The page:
Far from serving only as a foundation for cryptocurrency, blockchain technology provides a general framework for trusted distributed ledgers. Over the past few years, their popularity has grown tremendously, as shown by the number of companies and efforts associated with the Linux Foundation’s Hyperledger project, for example. From a technical standpoint, a blockchain combines a storage layer, networking protocols, a consensus layer, and a programmable transaction layer, leveraging cryptographic operations. The distributed state machine paradigm provides atomicity and transaction rollback, while consensus supports distributed availability as well as certain forms of fair access. From an applications perspective, blockchains appeal to distributed networks of independent agents, as arise in supply chain, credentialing, and decentralized financial services. The talk will look at the potential for radical change as well as specific technical challenges associated with verifiable consensus protocols and trustworthy smart contracts.

John Mitchell is the Mary and Gordon Crary Family Professor in the School of Engineering, Professor of Computer Science, co-director of the Stanford Computer Security Lab, and Professor (by courtesy) of Education. He was Vice Provost at Stanford University from 2012 to 2018. Mitchell’s research focusses on programming languages, computer, and network security, privacy, and education. He has published over 200 research papers, served as editor of eleven journals, including Editor-in-Chief of the Journal of Computer Security, and written two books. He has led research projects funded by numerous organizations and served as advisor and consultant to successful small and large companies. His first research project in online learning started in 2009 when he and six undergraduate students built Stanford CourseWare, an innovative platform that served as the foundation for initial flipped classroom experiments at Stanford and helped inspire the first massive open online courses (MOOCs) from Stanford. Professor Mitchell currently serves as Chair of the Stanford Department of Computer Science.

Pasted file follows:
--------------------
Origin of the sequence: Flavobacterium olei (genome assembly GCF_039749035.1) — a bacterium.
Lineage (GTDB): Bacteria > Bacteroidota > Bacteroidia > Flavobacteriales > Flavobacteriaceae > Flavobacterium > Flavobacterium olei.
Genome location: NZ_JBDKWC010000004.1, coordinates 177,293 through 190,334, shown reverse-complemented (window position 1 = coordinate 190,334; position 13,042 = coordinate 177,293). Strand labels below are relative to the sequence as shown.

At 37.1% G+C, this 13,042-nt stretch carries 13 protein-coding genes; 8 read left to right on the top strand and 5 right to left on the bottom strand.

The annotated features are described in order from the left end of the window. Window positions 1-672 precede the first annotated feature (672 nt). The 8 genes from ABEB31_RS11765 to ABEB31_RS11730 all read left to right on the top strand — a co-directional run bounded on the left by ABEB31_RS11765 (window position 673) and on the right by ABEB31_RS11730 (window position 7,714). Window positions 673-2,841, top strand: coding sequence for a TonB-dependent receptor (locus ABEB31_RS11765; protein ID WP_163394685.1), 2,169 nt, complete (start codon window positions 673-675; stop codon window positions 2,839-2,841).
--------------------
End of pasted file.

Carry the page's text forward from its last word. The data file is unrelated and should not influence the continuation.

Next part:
Webex Talk: Hard-Learned Lesson in Defense of a Network, 12-1 Fri 3/27

The UMBC Cyber Defense Lab presents

Hard-Learned Lesson in Defense of a Network

Dan Yaroslaski
Former Operations Officer at Marine Forces Cyberspace Command, Colonel, USMC

12–1:00pm, Friday, 27 March 2020

Often network defenders fail to take into account organizational culture when attempting to provide a secure, reliable, and usable enterprise network. Users and process leaders often fall victim to the false allure of the value of networked systems, without asking the question, “Should this be networked?” Collectively, organizations also forget that networks are a combination of the humans who use the network, the personas we all have to form to gain access to this manmade domain, and the interplay of logical and physical network architecture manifested in geographical locations. The value of some simple military principles—including defense-in-depth, mission focus, redundancy, and resiliency versus efficiency—can help a network defender better advise everyone from the “C Suite” decision-makers to the average network user, on how to have a secure network while accepting reasonable limitations.